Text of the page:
Spears writes that the conservatorship was "created supposedly because I was incapable of doing anything at all -- feeding myself, spending my own money, being a mother, anything," and that she began to think her father "saw me as put on the earth for no other reason than to help their cash flow."
The pop star claims she recalled hearing her father say, "I call the shots," and "I'm Britney Spears now."
Jamie Spears has maintained that he acted as the conservator of his daughter for her own good. His lawyer said in a statement from 2021, "I understand that every story wants to have a villain, but people have it so wrong here. This is a story about a fiercely loyal, loving, and dedicated father who rescued his daughter from a life-threatening situation. People were harming her and they were exploiting her."
Jamie Spears' lawyer also said he "saved" his daughter's life and "worked tirelessly to defend her."
Spears also writes about how during the conservatorship, she texted her younger sister Jamie Lynn Spears to ask for help, claiming the text reply was, "Stop fighting it. There's nothing you can do about it, so stop fighting it."
"I felt like she should have taken my side," Spears writes of her sister, saying that they "should have found comfort in each other" after her conservatorship ended, adding, "Unfortunately that hasn't been the case."
She writes that she felt "really let down" by her sister's 2022 book, "Things I Should Have Said," but says that Jamie Lynn Spears "will always be my sister, and I love her and her beautiful family. I wish the absolute best for them."
"I'm working to feel more compassion than anger toward her and toward everyone who I feel has wronged me," Spears writes. "It's not easy."
The singer also lifts the veil on what she says she endured during the conservatorship -- which she describes as "abusive" and says led her to be "traumatized" and "depressed" -- for the first time since her court testimony in June 2021. ("I just want my life back," she said in that court testimony while pleading for the judge to end her conservatorship.)
She also addresses her fans, according to the Times, writing, "I don't think people knew how much the #FreeBritney movement meant to me, especially in the beginning."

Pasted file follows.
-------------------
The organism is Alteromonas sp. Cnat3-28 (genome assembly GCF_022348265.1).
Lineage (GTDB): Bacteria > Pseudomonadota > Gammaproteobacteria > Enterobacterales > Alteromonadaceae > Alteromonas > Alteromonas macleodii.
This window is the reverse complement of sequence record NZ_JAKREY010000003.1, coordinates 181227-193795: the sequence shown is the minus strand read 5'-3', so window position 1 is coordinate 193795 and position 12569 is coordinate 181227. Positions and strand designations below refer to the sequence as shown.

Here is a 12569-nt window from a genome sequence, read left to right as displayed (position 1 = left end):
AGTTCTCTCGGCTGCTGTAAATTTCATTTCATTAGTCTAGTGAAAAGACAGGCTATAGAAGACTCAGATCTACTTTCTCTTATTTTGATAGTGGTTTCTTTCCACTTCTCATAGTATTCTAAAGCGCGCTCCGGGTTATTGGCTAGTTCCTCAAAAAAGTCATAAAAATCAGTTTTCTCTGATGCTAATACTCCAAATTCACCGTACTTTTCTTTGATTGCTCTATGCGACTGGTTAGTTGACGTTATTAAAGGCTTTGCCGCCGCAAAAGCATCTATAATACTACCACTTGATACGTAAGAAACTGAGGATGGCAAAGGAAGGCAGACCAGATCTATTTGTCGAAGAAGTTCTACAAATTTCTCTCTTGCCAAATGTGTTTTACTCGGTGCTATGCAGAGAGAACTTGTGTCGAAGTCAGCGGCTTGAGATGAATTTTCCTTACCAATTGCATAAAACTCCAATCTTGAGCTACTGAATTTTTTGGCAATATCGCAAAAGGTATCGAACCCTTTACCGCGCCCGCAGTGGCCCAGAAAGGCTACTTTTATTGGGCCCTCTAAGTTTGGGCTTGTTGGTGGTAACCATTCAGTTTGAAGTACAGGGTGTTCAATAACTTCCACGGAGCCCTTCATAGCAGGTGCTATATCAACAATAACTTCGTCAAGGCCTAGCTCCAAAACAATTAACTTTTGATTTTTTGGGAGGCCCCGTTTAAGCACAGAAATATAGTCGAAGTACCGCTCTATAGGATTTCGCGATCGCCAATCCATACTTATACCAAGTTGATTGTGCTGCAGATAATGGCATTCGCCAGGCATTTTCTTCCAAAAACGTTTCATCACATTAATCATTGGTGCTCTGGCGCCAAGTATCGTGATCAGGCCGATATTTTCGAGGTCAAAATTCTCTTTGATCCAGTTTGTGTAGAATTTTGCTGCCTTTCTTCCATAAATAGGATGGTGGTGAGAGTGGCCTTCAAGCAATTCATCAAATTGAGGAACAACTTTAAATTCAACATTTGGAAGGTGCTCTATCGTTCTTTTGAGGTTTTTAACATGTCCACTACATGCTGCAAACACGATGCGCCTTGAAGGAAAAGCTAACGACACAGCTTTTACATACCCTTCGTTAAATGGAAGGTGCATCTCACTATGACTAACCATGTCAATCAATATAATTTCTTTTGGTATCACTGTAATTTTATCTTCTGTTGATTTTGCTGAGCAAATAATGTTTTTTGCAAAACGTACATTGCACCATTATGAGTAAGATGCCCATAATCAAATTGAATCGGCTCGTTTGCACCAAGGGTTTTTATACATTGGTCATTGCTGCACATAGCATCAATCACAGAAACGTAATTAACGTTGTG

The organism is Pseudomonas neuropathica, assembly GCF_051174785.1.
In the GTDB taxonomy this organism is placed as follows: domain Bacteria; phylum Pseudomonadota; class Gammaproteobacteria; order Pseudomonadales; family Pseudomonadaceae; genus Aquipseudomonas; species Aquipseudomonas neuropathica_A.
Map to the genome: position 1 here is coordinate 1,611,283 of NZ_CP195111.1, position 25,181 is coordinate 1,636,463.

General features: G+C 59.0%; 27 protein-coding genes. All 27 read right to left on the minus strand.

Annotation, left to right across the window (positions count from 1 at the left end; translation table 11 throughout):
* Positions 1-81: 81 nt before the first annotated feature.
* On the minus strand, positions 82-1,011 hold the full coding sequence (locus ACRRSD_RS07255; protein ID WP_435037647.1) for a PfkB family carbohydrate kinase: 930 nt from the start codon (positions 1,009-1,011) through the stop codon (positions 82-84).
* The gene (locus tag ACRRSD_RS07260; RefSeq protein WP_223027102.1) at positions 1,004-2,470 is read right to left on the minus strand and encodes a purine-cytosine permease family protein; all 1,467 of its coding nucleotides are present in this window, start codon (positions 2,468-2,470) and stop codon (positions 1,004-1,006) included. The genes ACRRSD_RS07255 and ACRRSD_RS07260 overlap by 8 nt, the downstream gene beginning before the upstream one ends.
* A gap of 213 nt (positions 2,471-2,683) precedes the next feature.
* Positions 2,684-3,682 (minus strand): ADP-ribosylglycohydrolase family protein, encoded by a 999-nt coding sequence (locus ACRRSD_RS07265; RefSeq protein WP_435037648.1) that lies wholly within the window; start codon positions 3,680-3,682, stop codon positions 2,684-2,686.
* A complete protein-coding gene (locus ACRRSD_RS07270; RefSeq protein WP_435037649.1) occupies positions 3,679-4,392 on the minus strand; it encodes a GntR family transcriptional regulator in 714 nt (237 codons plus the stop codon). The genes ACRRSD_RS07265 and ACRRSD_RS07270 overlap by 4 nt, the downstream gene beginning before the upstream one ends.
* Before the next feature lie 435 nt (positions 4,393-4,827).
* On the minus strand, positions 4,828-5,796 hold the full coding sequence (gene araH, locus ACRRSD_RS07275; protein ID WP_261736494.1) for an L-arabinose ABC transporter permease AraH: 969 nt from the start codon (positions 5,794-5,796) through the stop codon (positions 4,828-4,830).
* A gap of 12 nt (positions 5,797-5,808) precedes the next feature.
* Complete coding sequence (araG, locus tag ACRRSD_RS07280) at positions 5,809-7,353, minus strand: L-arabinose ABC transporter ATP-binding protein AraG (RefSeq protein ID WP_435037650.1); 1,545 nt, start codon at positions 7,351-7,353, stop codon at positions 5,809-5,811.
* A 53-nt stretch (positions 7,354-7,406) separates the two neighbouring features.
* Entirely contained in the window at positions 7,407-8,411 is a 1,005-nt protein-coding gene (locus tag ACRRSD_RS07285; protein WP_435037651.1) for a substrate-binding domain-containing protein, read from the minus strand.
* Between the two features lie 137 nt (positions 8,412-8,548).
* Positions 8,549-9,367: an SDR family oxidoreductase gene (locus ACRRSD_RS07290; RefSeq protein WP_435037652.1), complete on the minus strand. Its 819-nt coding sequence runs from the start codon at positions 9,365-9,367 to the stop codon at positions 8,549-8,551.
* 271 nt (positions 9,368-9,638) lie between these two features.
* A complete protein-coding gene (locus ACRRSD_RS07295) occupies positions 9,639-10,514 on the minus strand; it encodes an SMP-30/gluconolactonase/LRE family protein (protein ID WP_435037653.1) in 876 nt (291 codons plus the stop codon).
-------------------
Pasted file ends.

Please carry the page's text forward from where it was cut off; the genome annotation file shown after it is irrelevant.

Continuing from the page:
Prior to the conservatorship, the singer says she endured heavy scrutiny as her fame rose in the late '90s and early 2000s through her many chart-topping releases. Spears discusses the double standards she faced during that time, along with the media attention she's faced throughout her entire life and its effects on her mental and physical health.
"I felt like I was living on the edge of a cliff," Spears shared in a teaser about her memoir. "No one knows what I really thought… until now."
What has Spears been up to recently?
Following the end of her conservatorship, Spears married Sam Asghari in June 2022 in an intimate ceremony at her home. They shared some moments from their life as a couple on social media but mostly kept their relationship private.
Two weeks after their wedding, Spears took to Instagram to update her followers about the new home she and Asghari moved into. "Life is good," she captioned in the post.
In August 2023, Asghari filed for divorce from Spears, citing irreconcilable differences in court documents as the reason for the split.
At the time, Spears wrote on Instagram, "As everyone knows, Hesam and I are no longer together … 6 years is a long time to be with someone so, I'm a little shocked but … I'm not here to explain why because its honestly nobody's business."
In terms of music, Spears collaborated with Elton John on the 2022 single "Hold Me Closer." She also released the single "Mind Your Business" with will.i.am earlier this year.
As to whether she has any plans to release more music in the near future, Spears writes in her memoir, according to the Times, "Pushing forward in my music career is not my focus at the moment."
"It's time for me not to be someone who other people want; it's time to actually find myself," she adds.
Who narrates Spears' audiobook?
Oscar-nominated actress Michelle Williams narrates the audiobook version of "The Woman in Me."
Spears thanked Williams in a post on X last week, writing, "Thanks Michelle."
When will "The Woman in Me" be released?
Spears' memoir is out now.
Neither Spears' family nor others mentioned in her book have responded to ABC News' requests for comment.